Such days of distraction we’ve had, however necessary such an essential service is as provided by the diocese. All the parishes are supposed to be audited every few years or when a pastor is transferred. I doubt that I’ll be transferred out of this, my most favorite of all parishes. But we’re way out of date for any audits, both because of some diocesan planning logistics and because we’re about as far away from the Chancery as one can possibly get in these back-sides-of-the-back-ridges of beautiful Western North Carolina. But now we’re up to date and good to go for another few years.
It was quite the eye-opener for our auditor, the actual Director of Internal Audits, you know, our smallest of all parishes as compared to the big city parishes. Most of the audit inquiries were entirely irrelevant in our tiny parish, such as what kind of compensation oversight did we have for oversight teams for hiring third-party oversight teams for whatever project teams we might have, for instance, in creating oversight teams for oversight teams. Sorry, just a bit of humor there. ;-) But you get the idea. Some things are relevant only to the mega-big-city-parishes. Having grown up with wolves and moose in the North Woods of Minnesota, I’m so happy to be waaay out in here in the State and National Forests.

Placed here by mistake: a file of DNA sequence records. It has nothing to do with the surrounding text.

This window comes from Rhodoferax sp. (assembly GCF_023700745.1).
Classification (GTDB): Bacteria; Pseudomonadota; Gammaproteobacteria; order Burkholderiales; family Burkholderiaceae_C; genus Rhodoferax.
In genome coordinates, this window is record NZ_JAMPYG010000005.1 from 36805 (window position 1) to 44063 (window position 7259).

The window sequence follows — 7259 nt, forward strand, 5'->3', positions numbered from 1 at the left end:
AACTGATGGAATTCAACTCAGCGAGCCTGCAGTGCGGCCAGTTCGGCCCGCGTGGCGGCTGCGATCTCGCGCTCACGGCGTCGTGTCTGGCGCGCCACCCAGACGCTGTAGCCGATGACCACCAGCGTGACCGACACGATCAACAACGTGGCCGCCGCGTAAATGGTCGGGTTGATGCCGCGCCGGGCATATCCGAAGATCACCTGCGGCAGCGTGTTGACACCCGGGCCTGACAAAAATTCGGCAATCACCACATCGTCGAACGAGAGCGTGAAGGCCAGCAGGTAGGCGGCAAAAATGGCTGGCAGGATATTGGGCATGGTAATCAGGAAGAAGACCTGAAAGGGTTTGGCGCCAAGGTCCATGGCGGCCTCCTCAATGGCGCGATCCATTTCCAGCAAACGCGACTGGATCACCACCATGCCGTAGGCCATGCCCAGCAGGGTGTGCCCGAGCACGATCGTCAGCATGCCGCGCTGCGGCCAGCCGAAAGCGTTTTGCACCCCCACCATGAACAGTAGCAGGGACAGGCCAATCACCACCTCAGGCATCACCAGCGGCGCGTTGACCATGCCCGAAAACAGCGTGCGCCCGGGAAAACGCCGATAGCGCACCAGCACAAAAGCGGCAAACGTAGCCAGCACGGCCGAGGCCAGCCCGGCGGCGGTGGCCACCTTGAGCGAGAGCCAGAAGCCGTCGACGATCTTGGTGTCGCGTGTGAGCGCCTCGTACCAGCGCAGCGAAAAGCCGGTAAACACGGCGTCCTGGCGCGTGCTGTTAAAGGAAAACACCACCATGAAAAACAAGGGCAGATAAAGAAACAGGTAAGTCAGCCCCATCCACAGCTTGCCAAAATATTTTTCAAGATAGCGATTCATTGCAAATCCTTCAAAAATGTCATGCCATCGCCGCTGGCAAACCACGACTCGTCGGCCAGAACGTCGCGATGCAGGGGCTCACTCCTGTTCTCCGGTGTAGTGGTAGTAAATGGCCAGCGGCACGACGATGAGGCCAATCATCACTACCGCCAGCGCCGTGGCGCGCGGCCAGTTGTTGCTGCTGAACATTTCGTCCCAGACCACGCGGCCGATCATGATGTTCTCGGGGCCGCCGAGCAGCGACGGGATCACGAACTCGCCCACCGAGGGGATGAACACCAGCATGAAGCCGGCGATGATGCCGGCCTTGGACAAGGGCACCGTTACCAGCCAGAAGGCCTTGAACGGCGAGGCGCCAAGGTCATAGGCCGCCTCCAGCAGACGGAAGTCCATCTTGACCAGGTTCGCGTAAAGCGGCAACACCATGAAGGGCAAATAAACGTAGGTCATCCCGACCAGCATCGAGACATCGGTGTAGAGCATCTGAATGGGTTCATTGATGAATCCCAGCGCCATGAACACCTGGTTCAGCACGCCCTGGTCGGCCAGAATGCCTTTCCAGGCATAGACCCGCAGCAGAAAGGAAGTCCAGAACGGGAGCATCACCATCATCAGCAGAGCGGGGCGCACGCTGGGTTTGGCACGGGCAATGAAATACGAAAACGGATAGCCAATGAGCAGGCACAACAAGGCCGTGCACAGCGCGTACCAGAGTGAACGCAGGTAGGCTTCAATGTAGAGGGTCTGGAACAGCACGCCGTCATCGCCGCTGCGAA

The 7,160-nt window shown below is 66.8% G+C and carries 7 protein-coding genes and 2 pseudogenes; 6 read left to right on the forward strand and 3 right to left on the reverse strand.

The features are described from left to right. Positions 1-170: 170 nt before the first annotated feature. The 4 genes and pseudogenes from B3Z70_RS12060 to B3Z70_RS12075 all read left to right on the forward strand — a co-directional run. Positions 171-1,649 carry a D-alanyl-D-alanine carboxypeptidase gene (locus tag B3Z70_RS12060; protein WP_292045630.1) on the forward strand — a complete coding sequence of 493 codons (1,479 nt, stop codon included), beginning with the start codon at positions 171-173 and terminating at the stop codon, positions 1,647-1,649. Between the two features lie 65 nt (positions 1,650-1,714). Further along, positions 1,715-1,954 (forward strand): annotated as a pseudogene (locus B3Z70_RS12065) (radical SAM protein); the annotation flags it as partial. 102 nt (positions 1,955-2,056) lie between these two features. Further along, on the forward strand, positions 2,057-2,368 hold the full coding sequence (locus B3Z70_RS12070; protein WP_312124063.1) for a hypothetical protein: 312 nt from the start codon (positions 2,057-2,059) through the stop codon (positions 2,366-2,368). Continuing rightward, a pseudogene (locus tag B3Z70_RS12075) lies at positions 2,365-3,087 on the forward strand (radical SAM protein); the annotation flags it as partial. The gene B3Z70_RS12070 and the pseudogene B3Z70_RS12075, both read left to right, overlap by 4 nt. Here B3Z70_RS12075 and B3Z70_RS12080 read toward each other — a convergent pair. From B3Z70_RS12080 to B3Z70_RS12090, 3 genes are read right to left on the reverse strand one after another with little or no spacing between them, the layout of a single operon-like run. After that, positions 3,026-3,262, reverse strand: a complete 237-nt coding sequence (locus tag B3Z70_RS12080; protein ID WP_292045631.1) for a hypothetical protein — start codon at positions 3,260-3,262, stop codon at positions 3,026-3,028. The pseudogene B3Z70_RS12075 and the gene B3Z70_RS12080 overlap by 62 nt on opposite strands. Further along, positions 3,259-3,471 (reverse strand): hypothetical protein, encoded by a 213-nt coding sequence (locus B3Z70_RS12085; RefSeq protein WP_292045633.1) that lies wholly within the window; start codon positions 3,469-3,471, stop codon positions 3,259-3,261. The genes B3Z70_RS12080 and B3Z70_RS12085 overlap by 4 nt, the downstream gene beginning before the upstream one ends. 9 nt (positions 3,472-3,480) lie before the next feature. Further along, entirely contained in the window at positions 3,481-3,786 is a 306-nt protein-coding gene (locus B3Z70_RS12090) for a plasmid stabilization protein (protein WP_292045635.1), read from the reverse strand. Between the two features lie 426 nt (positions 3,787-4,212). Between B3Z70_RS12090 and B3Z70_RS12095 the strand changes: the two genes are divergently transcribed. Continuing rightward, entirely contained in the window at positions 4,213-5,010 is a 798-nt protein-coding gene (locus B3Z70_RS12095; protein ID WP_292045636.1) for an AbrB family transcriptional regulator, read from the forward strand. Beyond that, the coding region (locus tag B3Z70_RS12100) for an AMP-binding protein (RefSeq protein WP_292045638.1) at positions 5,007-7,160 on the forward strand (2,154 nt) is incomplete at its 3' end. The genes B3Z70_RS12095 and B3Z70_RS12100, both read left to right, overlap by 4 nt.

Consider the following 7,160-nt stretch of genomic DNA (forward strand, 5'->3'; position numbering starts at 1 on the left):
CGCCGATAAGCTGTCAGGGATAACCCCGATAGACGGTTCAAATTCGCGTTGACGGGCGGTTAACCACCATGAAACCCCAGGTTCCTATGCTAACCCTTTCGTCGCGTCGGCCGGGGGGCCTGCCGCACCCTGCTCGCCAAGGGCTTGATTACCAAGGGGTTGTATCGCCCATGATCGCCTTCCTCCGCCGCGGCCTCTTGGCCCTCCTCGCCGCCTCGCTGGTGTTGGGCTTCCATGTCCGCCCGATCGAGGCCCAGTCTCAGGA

Our patron saint to whom we pray at the opening of our Finance Council meetings in the parish is Saint Turibio, a Mexican priest, a Cristero martyr, who the day and night before he was murdered took his horse from parish to parish to parish to get all the books in order! I’m impressed.
I bother to make this a post on this blog for the sake of encouraging good vocations to the priesthood who are going to be squeaky clean regarding finances. You cannot serve both God and mammon. Don’t be scandalized by all the scandal. You just do what is right. And that’s already its own reward. You are free of the darkness, free to serve Jesus with one’s whole mind, soul, heart, strength. A joy.